Not everything is coming up roses, though. Russia, which accepted the terms of the Paris Agreement on Climate Change only at the end of September, is actually becoming warmer 2.5 times faster than the world average – which naturally entails many disadvantages. A 2018 report by Russia’s Ministry of Natural Resources and Environment stated that the country faces a “climatic apocalypse.” There has already been a discernible rise in the number of fires, storms, drought and floods across much of the country.
“The opening of the Arctic sea routes could have short-term benefits, but once you have more frequent trade through those seas, it will warm the water up and ships passing through will generate gas emissions – shipping is actually a huge source of emissions – causing a great deal of air pollution,” says Elisa Lanzi from OECD headquarters in Paris. A senior economist in the organization, with over a decade experience at its environmental unit, Lanzi adds that even though Russia will have more land for farming, “the fact that there will be no snow on the ground can also mean that certain [previously frozen] viruses could spread again. Not everything that seems positive, even in the short term, is actually so.”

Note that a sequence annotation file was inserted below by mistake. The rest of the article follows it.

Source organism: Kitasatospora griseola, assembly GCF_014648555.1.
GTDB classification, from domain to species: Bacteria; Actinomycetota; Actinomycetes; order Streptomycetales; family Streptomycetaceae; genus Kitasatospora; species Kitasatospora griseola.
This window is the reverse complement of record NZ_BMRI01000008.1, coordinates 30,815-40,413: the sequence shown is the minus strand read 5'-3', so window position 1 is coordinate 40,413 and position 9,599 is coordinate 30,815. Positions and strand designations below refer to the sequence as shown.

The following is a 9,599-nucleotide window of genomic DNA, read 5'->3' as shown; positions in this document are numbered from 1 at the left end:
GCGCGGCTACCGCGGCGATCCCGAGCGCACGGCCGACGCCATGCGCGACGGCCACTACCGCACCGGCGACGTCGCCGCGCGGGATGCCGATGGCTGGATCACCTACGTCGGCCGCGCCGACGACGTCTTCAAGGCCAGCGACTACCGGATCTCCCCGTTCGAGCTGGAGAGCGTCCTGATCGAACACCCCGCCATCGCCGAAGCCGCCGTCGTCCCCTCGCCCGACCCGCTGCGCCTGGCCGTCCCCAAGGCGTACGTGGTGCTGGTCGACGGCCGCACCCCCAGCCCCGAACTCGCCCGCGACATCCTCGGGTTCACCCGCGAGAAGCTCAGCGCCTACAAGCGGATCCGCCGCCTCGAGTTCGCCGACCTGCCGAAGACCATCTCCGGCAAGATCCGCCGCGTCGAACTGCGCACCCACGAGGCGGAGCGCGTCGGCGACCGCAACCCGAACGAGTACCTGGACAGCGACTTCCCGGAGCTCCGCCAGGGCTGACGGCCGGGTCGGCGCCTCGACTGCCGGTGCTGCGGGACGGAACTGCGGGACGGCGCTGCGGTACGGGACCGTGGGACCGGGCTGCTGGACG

But even according to Lanzi and her OECD colleagues, we cannot ignore that global warming will lead to many changes in world trade. And as things look now, it’s very possible that Putin will be able to transform Russia back into a superpower just by selling wheat, without even needing to resort to military force.